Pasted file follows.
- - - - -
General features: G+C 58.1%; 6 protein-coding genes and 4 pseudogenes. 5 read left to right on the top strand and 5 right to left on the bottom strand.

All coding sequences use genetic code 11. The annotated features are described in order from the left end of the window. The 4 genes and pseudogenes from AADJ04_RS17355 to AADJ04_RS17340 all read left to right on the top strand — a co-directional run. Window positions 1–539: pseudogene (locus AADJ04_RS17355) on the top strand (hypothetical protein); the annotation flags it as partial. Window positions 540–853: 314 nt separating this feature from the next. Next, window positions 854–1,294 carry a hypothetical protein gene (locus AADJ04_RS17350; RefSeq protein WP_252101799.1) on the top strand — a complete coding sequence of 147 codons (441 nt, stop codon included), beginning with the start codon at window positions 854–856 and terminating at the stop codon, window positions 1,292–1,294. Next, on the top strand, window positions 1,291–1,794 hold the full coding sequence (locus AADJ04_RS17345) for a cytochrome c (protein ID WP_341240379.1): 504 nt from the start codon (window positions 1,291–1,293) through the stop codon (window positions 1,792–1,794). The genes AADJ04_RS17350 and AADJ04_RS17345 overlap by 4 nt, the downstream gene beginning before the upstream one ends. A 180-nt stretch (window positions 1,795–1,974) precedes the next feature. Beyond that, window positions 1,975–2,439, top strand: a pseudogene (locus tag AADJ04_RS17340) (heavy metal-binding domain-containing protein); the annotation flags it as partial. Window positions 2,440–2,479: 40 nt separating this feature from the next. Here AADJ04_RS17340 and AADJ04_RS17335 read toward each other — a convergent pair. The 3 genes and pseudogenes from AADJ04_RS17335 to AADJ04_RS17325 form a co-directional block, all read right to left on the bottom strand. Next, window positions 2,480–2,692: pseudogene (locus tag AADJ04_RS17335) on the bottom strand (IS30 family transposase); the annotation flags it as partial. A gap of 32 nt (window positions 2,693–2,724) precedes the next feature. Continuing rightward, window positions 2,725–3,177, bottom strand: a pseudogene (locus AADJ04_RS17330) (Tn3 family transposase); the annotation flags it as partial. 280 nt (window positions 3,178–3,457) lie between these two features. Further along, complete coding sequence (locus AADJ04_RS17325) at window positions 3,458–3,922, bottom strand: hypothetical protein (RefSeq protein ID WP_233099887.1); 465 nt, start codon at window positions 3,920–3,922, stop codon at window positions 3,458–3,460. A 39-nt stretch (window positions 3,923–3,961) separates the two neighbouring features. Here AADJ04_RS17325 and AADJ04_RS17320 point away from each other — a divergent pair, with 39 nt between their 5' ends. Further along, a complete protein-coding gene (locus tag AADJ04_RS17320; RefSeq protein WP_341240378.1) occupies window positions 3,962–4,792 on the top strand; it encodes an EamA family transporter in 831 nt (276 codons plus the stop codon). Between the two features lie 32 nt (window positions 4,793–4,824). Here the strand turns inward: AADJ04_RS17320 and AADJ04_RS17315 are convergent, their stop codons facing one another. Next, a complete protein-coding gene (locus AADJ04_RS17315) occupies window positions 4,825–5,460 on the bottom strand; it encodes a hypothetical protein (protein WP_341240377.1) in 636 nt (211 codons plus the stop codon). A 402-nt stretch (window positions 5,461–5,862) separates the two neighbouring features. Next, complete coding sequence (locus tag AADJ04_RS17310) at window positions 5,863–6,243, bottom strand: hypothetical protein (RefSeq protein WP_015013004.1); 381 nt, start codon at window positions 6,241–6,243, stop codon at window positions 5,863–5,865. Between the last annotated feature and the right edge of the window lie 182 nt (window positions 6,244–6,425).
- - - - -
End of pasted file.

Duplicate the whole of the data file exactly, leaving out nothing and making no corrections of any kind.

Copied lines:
General features: G+C 58.1%; 6 protein-coding genes and 4 pseudogenes. 5 read left to right on the top strand and 5 right to left on the bottom strand.

All coding sequences use genetic code 11. The annotated features are described in order from the left end of the window. The 4 genes and pseudogenes from AADJ04_RS17355 to AADJ04_RS17340 all read left to right on the top strand — a co-directional run. Window positions 1–539: pseudogene (locus AADJ04_RS17355) on the top strand (hypothetical protein); the annotation flags it as partial. Window positions 540–853: 314 nt separating this feature from the next. Next, window positions 854–1,294 carry a hypothetical protein gene (locus AADJ04_RS17350; RefSeq protein WP_252101799.1) on the top strand — a complete coding sequence of 147 codons (441 nt, stop codon included), beginning with the start codon at window positions 854–856 and terminating at the stop codon, window positions 1,292–1,294. Next, on the top strand, window positions 1,291–1,794 hold the full coding sequence (locus AADJ04_RS17345) for a cytochrome c (protein ID WP_341240379.1): 504 nt from the start codon (window positions 1,291–1,293) through the stop codon (window positions 1,792–1,794). The genes AADJ04_RS17350 and AADJ04_RS17345 overlap by 4 nt, the downstream gene beginning before the upstream one ends. A 180-nt stretch (window positions 1,795–1,974) precedes the next feature. Beyond that, window positions 1,975–2,439, top strand: a pseudogene (locus tag AADJ04_RS17340) (heavy metal-binding domain-containing protein); the annotation flags it as partial. Window positions 2,440–2,479: 40 nt separating this feature from the next. Here AADJ04_RS17340 and AADJ04_RS17335 read toward each other — a convergent pair. The 3 genes and pseudogenes from AADJ04_RS17335 to AADJ04_RS17325 form a co-directional block, all read right to left on the bottom strand. Next, window positions 2,480–2,692: pseudogene (locus tag AADJ04_RS17335) on the bottom strand (IS30 family transposase); the annotation flags it as partial. A gap of 32 nt (window positions 2,693–2,724) precedes the next feature. Continuing rightward, window positions 2,725–3,177, bottom strand: a pseudogene (locus AADJ04_RS17330) (Tn3 family transposase); the annotation flags it as partial. 280 nt (window positions 3,178–3,457) lie between these two features. Further along, complete coding sequence (locus AADJ04_RS17325) at window positions 3,458–3,922, bottom strand: hypothetical protein (RefSeq protein ID WP_233099887.1); 465 nt, start codon at window positions 3,920–3,922, stop codon at window positions 3,458–3,460. A 39-nt stretch (window positions 3,923–3,961) separates the two neighbouring features. Here AADJ04_RS17325 and AADJ04_RS17320 point away from each other — a divergent pair, with 39 nt between their 5' ends. Further along, a complete protein-coding gene (locus tag AADJ04_RS17320; RefSeq protein WP_341240378.1) occupies window positions 3,962–4,792 on the top strand; it encodes an EamA family transporter in 831 nt (276 codons plus the stop codon). Between the two features lie 32 nt (window positions 4,793–4,824). Here the strand turns inward: AADJ04_RS17320 and AADJ04_RS17315 are convergent, their stop codons facing one another. Next, a complete protein-coding gene (locus AADJ04_RS17315) occupies window positions 4,825–5,460 on the bottom strand; it encodes a hypothetical protein (protein WP_341240377.1) in 636 nt (211 codons plus the stop codon). A 402-nt stretch (window positions 5,461–5,862) separates the two neighbouring features. Next, complete coding sequence (locus tag AADJ04_RS17310) at window positions 5,863–6,243, bottom strand: hypothetical protein (RefSeq protein WP_015013004.1); 381 nt, start codon at window positions 6,241–6,243, stop codon at window positions 5,863–5,865. Between the last annotated feature and the right edge of the window lie 182 nt (window positions 6,244–6,425).